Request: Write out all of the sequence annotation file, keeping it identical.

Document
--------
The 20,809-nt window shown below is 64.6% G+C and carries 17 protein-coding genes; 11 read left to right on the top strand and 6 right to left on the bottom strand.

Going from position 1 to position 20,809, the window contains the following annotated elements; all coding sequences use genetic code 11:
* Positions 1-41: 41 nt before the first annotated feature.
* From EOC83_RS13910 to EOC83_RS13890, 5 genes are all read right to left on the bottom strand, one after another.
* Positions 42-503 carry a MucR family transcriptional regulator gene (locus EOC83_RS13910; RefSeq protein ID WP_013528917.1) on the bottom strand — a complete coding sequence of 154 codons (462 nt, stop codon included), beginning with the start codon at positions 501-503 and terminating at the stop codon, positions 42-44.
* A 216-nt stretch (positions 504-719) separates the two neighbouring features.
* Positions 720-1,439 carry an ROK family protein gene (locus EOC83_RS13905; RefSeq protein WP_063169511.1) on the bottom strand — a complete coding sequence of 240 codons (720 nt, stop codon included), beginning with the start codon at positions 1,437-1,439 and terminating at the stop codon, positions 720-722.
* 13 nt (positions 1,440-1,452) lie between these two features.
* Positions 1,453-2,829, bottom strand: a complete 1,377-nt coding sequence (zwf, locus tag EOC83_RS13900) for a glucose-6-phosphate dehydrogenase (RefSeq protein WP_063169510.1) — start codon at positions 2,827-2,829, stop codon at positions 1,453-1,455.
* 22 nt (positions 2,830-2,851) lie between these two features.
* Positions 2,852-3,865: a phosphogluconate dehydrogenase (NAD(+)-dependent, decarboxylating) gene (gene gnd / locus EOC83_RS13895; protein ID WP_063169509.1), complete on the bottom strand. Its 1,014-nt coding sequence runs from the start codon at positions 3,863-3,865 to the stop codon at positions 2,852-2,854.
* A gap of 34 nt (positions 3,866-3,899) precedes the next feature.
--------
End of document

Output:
The 20,809-nt window shown below is 64.6% G+C and carries 17 protein-coding genes; 11 read left to right on the top strand and 6 right to left on the bottom strand.

Going from position 1 to position 20,809, the window contains the following annotated elements; all coding sequences use genetic code 11:
* Positions 1-41: 41 nt before the first annotated feature.
* From EOC83_RS13910 to EOC83_RS13890, 5 genes are all read right to left on the bottom strand, one after another.
* Positions 42-503 carry a MucR family transcriptional regulator gene (locus EOC83_RS13910; RefSeq protein ID WP_013528917.1) on the bottom strand — a complete coding sequence of 154 codons (462 nt, stop codon included), beginning with the start codon at positions 501-503 and terminating at the stop codon, positions 42-44.
* A 216-nt stretch (positions 504-719) separates the two neighbouring features.
* Positions 720-1,439 carry an ROK family protein gene (locus EOC83_RS13905; RefSeq protein WP_063169511.1) on the bottom strand — a complete coding sequence of 240 codons (720 nt, stop codon included), beginning with the start codon at positions 1,437-1,439 and terminating at the stop codon, positions 720-722.
* 13 nt (positions 1,440-1,452) lie between these two features.
* Positions 1,453-2,829, bottom strand: a complete 1,377-nt coding sequence (zwf, locus tag EOC83_RS13900) for a glucose-6-phosphate dehydrogenase (RefSeq protein WP_063169510.1) — start codon at positions 2,827-2,829, stop codon at positions 1,453-1,455.
* 22 nt (positions 2,830-2,851) lie between these two features.
* Positions 2,852-3,865: a phosphogluconate dehydrogenase (NAD(+)-dependent, decarboxylating) gene (gene gnd / locus EOC83_RS13895; protein ID WP_063169509.1), complete on the bottom strand. Its 1,014-nt coding sequence runs from the start codon at positions 3,863-3,865 to the stop codon at positions 2,852-2,854.
* A gap of 34 nt (positions 3,866-3,899) precedes the next feature.